Captain Blood – Communicating with Aliens

I recently finished reading Neal Stephenson’s Anathem and I’m still trying to collect by thoughts before I begin trying to post about it, so I thought I’d take a little stroll off my usually path into the world of video games. L’Arche du capitaine Blood, or Captain Blood as it is known to its English-speaking players, was made in 1988 by ERE Informatique. In it, you control the biotic arm of Captain Blood, a video game designer who go sucked into his own video game. Unfortunately, when that happened, five duplicated were made of Blood, stealing from him vital fluids necessary for keeping him organic. The biotic arm is the first sign that Blood is becoming slowly more robotic. You must find a duplicate, disintegrate it, and reclaim your vital fluids at least once every 2.5 hours in order to maintain your organic body.

Gameplay in Captain Blood is broken into three main parts: locating inhabited worlds on your galaxy map using X/Y coordinates, navigating planet surfaces in your small organic landing craft, and talking to aliens to try to get information about your duplicates, other inhabited planets, and whatnot. Most of your time is spent in conversation trying to get information. Of course, all the aliens don’t speak the same language, so it’s fortunate that Blood’s ship is equipped with a translation device that utilizes icons in place of words.

Conversation, then, can be quite stilted, though the number of icons is fairly extensive. For example, a typical opening to a conversation might go something like this:

Alien: Howdy You. Me Croolis-Ulv Dead Genetic. Me Great Warrior. Me Like Kill Enemy.

Blood: Me Blood. Me Search Duplicate.

Alien: Me Search Information Enemy. Me Know Danger Missile.

Blood: Me Want Know Danger Missile.

Alien: Me Like Danger Missille. (Laugh Laugh). Me Search Female. Odoyante Good Female.

And so on and so forth. Each icon represents a word, so in the image above, the alien is saying, “Me Give You Planet Duplicate 234.” Of course, this nouns, verbs, and adjectives also do double-duty as names, so in the above hypothetical conversation, one might think that the alien was a Croolis-Ulv without any possibility for reproduction, a genetic dead-end, but actually his name is Dead Genetic.  Same thing with Danger Missile (though I haven’t actually found Danger Missile, so he might just be talking about a planet with dangerous missiles). Planets can have equally puzzling names: Trap 1, Great Fear, Kill You, Insult 4, etc. It’s often difficult to tell (1) if a name is actually a name, and (2) if that name is a planet or an individual. There are some clues in the verbs: individuals go with the verb “kill” and planets go with the verb “destroy” (so far, I’ve mostly been dealing with the Croolis-Ulv and the Croolis-Var, a pair of warring races who really just want to obliterate each other).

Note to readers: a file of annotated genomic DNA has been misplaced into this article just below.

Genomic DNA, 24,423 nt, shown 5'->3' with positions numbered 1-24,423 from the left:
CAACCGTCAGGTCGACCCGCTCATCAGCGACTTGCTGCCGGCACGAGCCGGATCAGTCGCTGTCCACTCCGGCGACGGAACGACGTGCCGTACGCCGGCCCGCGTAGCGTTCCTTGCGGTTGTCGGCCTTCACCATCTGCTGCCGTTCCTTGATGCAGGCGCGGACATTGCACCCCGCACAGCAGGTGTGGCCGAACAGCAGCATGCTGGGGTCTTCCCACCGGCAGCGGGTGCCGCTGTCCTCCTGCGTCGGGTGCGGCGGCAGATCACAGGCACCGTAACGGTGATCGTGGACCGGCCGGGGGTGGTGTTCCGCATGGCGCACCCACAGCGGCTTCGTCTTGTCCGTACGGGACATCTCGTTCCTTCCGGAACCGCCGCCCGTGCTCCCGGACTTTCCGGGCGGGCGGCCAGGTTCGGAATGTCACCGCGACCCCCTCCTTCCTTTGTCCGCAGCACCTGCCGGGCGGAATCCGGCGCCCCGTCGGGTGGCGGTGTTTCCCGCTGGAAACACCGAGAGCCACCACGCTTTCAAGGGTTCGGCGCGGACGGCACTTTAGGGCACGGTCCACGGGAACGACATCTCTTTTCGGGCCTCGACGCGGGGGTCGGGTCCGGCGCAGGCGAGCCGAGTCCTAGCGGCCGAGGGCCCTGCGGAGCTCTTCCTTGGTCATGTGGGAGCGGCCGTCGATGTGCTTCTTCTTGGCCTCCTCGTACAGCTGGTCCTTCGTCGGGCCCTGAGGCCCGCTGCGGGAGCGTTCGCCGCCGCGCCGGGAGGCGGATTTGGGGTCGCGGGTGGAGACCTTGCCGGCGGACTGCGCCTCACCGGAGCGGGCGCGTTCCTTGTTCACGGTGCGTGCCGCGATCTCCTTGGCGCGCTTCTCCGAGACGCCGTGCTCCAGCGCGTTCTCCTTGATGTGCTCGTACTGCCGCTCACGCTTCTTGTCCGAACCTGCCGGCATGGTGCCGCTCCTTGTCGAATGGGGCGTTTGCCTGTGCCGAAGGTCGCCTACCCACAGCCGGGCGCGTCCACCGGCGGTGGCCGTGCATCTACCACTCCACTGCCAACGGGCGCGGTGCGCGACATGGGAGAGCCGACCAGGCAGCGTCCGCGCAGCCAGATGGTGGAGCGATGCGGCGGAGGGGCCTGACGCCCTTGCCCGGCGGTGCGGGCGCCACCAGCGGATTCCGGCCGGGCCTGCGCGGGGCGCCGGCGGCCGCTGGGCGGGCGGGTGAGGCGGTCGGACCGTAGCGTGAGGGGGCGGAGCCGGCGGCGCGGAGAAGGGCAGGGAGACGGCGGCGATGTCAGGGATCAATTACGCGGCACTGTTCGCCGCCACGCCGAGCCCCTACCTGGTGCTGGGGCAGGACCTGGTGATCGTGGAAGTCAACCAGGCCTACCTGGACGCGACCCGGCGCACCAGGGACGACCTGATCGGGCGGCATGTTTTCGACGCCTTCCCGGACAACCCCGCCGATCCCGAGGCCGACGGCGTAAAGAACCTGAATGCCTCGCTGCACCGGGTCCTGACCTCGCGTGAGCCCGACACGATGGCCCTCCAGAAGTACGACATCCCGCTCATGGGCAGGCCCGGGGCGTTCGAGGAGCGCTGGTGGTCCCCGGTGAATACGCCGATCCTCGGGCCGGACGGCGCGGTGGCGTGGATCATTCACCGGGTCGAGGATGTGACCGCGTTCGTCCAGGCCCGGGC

Interestingly, though these aliens do not share a language, the icons suggest a shared culture: the fact that a picture of a skull means “dead” across language says something, I think, about a shared cultural experience. Likewise, the image for “pop”, or father, shows one tall stick figure standing next to a smaller stick figure: a father and child. Yet in that icon is the assumption that across alien races the young are always smaller than the father.

At the same time, words don’t necessarily mean the same things in every conversation, especially as speech acts. Some groups of aliens have to be threatened, some have to be flattered, some need overtures of friendship, and some just need to be allowed to whine for a while about how they can’t reproduce. For some aliens, the phrase “Me destroy planet you” (I will destroy your planet) is a great joke, but it strikes fear in the hearts of others. Additionally, each group of aliens seems to have its own set of commonplaces — the Croolis-Ulv want to kill all the Croolis-Var and vice versa while the Buggols are really more worried about their upcoming presidential election.  The game also has its own sense of kairotic moments, moments that are predetermined and not always distinguishable: you c ask the same question five times, but until you get to “the moment,” that alien is not going to give you any kind of coherent answer.

In terms of game play, this game is really unique. For example, in most spaceship shooters, language isn’t an issue at all; in Star Control II, for example, you talk to aliens, but there are no translation issues and you’re given a list of predetermined statements to choose from. Likewise, in most point-and-click adventure games, you are given entire sentences to choose from, with the occasional linguistic puzzle; the one that still haunts me is The Secret of Monkey Island‘s “How to Get Ahead in Navigating.” In Indiana Jones and the Fate of Atlantis, you have instances of having to pick up on clues in what the NPC is saying and make the correct response. What you sometimes find out in these pre-prepared statements is that your character knows more than you do (this was painfully obvious when I played The Lost Files of Sherlock Holmes: The Case of the Serrated Scapel). Instead, in Captain Blood, your avatar only knows as much as you know (hence the need to actually take copious amounts of notes, because Blood isn’t going to remember anything for you).

Ultimately, Captain Blood provides a immersive illustration of the langue/parole split, making it one of the most frustrating games I’ve played, since you know you’re saying things, but the things you’re saying apparently don’t mean the things you think they mean. Hooray for linguistic uncertainty!

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